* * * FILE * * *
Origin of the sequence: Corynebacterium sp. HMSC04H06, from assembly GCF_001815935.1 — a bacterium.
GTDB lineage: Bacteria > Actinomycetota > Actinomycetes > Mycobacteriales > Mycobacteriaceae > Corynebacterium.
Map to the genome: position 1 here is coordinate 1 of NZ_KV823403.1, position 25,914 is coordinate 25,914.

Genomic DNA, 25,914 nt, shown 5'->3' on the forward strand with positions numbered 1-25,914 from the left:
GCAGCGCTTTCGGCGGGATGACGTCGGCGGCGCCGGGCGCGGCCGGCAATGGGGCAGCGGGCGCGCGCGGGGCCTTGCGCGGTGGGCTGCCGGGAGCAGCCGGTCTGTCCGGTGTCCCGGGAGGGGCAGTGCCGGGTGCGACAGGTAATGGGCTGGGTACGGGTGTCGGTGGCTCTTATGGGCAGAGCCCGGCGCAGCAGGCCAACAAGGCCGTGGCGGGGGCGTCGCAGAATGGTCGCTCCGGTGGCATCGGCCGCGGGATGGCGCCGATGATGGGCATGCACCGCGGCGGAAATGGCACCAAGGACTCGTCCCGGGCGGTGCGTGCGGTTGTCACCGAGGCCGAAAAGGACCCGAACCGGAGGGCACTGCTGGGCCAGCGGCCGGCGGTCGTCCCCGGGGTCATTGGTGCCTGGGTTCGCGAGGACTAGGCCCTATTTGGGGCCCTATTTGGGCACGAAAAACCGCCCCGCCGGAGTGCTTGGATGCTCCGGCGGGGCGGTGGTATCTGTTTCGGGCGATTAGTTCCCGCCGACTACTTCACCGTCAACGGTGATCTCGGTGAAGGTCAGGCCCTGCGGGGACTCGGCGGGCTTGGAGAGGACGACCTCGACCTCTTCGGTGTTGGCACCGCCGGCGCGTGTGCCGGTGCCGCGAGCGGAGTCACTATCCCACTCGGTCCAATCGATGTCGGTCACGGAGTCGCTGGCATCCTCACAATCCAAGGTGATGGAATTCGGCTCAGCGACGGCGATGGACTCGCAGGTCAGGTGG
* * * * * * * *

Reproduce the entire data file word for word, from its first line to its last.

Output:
Origin of the sequence: Corynebacterium sp. HMSC04H06, from assembly GCF_001815935.1 — a bacterium.
GTDB lineage: Bacteria > Actinomycetota > Actinomycetes > Mycobacteriales > Mycobacteriaceae > Corynebacterium.
Map to the genome: position 1 here is coordinate 1 of NZ_KV823403.1, position 25,914 is coordinate 25,914.

Genomic DNA, 25,914 nt, shown 5'->3' on the forward strand with positions numbered 1-25,914 from the left:
GCAGCGCTTTCGGCGGGATGACGTCGGCGGCGCCGGGCGCGGCCGGCAATGGGGCAGCGGGCGCGCGCGGGGCCTTGCGCGGTGGGCTGCCGGGAGCAGCCGGTCTGTCCGGTGTCCCGGGAGGGGCAGTGCCGGGTGCGACAGGTAATGGGCTGGGTACGGGTGTCGGTGGCTCTTATGGGCAGAGCCCGGCGCAGCAGGCCAACAAGGCCGTGGCGGGGGCGTCGCAGAATGGTCGCTCCGGTGGCATCGGCCGCGGGATGGCGCCGATGATGGGCATGCACCGCGGCGGAAATGGCACCAAGGACTCGTCCCGGGCGGTGCGTGCGGTTGTCACCGAGGCCGAAAAGGACCCGAACCGGAGGGCACTGCTGGGCCAGCGGCCGGCGGTCGTCCCCGGGGTCATTGGTGCCTGGGTTCGCGAGGACTAGGCCCTATTTGGGGCCCTATTTGGGCACGAAAAACCGCCCCGCCGGAGTGCTTGGATGCTCCGGCGGGGCGGTGGTATCTGTTTCGGGCGATTAGTTCCCGCCGACTACTTCACCGTCAACGGTGATCTCGGTGAAGGTCAGGCCCTGCGGGGACTCGGCGGGCTTGGAGAGGACGACCTCGACCTCTTCGGTGTTGGCACCGCCGGCGCGTGTGCCGGTGCCGCGAGCGGAGTCACTATCCCACTCGGTCCAATCGATGTCGGTCACGGAGTCGCTGGCATCCTCACAATCCAAGGTGATGGAATTCGGCTCAGCGACGGCGATGGACTCGCAGGTCAGGTGG